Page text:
LET THE FESTIVITIES BEGIN.
Growing up as a Swede, I never saw midsummer as much of a tradition. My parents never really cared. After I moved out, I even spent one midsummer weekend on my own without any plans… which turned out to be a huge mistake. I completely underestimated the fact that everybody else do have rich midsummer traditions and I felt alone and left out. I never made that mistake again. Midsummer is a wonderful season where traditionally speaking the worst thing that happens is bad weather. But that was before Ari Aster’s Midsommar.
After suffering through an unspeakable tragedy, Dani Ardor (Florence Pugh) decides to come with her boyfriend Christian (Jack Reynor) and a few other students on a journey to Sweden where Pelle (Vilhelm Blomgren) was born; he’s inviting them all to celebrate a traditional Swedish midsummer, but this year is special. This will be a lavish celebration in northern Sweden that goes on for a few days and only happens every 90th year. One of the students wants to write a thesis on folk culture, and he’s truly in for a special experience – when they arrive at the isolated Hårga commune, Dani and the students are treated to ancient customs.
At the same time, things are awkward between her and Christian, who was initially hiding the fact that he was going to Sweden…
Incredibly twisted and wicked
The director became the hot new name in horror after last year’s brilliant Hereditary. Following that was never going to be easy, but Midsommar had people talking as well. While not at all as terrifying as Hereditary, it is just as unsettling but also incredibly twisted, wicked and at times downright funny. The most uncomfortable part of the film comes right at the start when the tragedy that rocks Dani takes place; it is nauseating and her grief comes across as similarly raw, pitch-black and all-consuming. Once the story moves to Hårga, the film adopts a different tone – this is a beautiful place, but Aster and his team in Hungary (standing in for Sweden) make sure the devil lies in the details, perhaps literally. Something is always off about this place. Everybody is very welcoming, but it’s also clearly a cult whose members rely on psychedelic concoctions; the old houses are adorned with mysterious drawings and are deliberately misshaped, like they’re part of the set of a 1920s German Expressionist movie. Also, there’s a caged bear.
After a while, the shocking (natural, they insist) traditions of Hårga become evident, and they’re not for the squeamish. The film takes increasingly wild turns, borrowing elements from movies like The Wicker Man (1973) and Scandinavian folklore, including a memorable scene where a senior couple are happy to take a dive into eternity. It all builds up to a fiery finale symbolizing the end of Dani’s tortured, emotional journey.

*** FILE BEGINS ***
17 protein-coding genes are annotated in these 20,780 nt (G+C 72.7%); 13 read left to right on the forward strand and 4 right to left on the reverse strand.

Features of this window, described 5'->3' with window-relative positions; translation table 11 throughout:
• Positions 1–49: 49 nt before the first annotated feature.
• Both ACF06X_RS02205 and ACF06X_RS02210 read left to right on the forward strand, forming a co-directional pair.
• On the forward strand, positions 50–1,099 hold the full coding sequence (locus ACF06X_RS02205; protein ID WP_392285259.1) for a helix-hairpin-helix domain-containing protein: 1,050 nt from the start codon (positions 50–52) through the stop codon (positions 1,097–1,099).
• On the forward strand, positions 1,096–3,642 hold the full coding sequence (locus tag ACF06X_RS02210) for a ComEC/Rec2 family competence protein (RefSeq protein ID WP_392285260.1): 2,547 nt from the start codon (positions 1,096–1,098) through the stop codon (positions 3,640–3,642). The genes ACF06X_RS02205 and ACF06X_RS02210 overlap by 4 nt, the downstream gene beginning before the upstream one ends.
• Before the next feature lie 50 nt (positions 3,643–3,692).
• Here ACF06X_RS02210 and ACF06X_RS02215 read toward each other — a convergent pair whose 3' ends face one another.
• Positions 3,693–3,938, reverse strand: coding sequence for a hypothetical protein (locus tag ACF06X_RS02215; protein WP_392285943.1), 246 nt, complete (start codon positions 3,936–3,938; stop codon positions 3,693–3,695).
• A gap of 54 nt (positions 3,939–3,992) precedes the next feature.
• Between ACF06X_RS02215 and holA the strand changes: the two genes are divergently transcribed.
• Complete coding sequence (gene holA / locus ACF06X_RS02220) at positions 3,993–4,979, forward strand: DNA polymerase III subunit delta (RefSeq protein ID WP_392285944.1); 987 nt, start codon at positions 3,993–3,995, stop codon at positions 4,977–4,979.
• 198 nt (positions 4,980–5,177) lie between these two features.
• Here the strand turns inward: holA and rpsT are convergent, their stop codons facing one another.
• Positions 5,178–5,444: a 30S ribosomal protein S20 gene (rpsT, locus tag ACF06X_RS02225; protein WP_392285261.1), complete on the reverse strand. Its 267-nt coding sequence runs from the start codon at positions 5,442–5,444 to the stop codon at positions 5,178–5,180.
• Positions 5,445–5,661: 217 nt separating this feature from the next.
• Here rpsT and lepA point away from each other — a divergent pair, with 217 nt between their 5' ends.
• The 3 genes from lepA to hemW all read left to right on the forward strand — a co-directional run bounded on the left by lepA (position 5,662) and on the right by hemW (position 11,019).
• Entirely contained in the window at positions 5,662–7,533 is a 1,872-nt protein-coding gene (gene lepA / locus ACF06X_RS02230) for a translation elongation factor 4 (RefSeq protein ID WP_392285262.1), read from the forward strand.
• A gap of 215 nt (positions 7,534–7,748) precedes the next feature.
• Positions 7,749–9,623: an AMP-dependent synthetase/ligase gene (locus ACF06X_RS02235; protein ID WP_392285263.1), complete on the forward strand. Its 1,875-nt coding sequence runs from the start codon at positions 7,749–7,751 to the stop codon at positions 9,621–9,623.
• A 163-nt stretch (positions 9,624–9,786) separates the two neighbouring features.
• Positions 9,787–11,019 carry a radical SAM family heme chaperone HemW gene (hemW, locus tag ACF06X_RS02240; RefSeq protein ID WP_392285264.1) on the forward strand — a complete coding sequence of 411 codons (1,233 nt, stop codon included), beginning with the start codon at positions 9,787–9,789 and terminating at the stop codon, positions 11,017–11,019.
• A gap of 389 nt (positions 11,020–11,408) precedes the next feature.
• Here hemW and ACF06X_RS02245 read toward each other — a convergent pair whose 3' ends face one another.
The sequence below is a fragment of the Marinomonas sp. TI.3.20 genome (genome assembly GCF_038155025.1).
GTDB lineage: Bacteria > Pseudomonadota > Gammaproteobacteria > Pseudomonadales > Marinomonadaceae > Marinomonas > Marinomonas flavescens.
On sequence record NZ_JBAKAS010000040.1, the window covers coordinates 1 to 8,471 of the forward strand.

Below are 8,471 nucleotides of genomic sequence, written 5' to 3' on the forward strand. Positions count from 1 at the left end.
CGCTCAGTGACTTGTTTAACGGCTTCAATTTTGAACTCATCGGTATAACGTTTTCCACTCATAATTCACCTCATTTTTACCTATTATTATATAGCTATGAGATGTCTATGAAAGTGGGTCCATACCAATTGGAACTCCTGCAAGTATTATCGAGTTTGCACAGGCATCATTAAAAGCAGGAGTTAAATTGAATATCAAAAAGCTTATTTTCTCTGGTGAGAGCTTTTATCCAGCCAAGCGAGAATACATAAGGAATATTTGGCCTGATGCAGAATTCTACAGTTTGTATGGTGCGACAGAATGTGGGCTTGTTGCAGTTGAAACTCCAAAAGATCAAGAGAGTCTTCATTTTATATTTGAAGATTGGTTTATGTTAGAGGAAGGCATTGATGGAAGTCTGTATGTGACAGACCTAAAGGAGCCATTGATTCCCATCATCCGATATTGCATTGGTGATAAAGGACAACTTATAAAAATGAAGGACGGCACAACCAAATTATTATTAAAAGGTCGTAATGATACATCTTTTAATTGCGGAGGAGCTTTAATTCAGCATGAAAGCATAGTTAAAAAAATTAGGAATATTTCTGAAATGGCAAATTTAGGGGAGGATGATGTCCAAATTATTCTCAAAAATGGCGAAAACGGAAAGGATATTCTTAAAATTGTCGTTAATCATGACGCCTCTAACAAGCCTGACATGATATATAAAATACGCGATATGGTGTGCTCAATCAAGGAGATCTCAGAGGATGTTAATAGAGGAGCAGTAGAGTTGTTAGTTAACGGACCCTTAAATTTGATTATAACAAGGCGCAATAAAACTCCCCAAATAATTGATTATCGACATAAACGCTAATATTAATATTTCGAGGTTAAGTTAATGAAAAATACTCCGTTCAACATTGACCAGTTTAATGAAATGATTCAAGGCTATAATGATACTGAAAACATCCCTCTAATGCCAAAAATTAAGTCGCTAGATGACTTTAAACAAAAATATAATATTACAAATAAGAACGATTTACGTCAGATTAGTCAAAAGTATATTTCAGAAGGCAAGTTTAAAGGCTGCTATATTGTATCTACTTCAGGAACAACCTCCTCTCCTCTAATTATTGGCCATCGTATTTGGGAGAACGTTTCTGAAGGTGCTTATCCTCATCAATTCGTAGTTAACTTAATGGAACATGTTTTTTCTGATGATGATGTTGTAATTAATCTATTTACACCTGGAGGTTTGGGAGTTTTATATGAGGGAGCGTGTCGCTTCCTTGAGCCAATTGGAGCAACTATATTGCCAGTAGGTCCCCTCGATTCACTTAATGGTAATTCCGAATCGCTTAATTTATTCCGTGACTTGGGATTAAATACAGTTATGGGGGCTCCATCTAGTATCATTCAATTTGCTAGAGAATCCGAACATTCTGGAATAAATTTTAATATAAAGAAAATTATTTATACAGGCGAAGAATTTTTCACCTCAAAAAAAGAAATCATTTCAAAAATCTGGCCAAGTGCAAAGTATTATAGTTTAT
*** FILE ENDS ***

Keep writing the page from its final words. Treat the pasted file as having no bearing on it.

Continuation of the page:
The film is perhaps needlessly long, yet compellingly disturbing. I enjoyed seeing Björn Andrésen, once known as ”the most beautiful boy in the world” (from Death in Venice (1971)), here cast as a bearded, old man. The actors deliver throughout, especially Pugh whose full-throated performance is superb. I hope she gets to celebrate a proper midsummer one day. No May Queen, no ättestupa.
Midsommar 2019-U.S.-Sweden. 147 min. Color. Produced by Patrik Andersson, Lars Knudsen. Written and directed by Ari Aster. Music: The Haxan Cloak. Cast: Florence Pugh (Dani Ardor), Jack Reynor (Christian Hughes), William Jackson Harper (Josh), Vilhelm Blomgren (Pelle), Will Poulter, Ellora Torchia… Liv Mjönes, Anna Åström, Gunnel Fred, Mats Blomgren.
Last word: “I had never before written anything for hire and I can’t really imagine myself doing it again. But this was about four years ago, and the producers came to me with a broad idea for this folk-horror movie about American tourists going to Sweden and them being killed off during Midsummer. And the comps were like, ‘Hostel’. They had read the script for ‘Hereditary’ and they basically came to me saying, ‘We’d love for you to do what you did with ‘Hereditary’ with this concept.’ My first instinct was to pass on it, because it’s not necessarily a subgenre that I felt compelled to work in. But I was going through a breakup at the time, and I wanted to write a breakup movie.” (Aster, Vulture)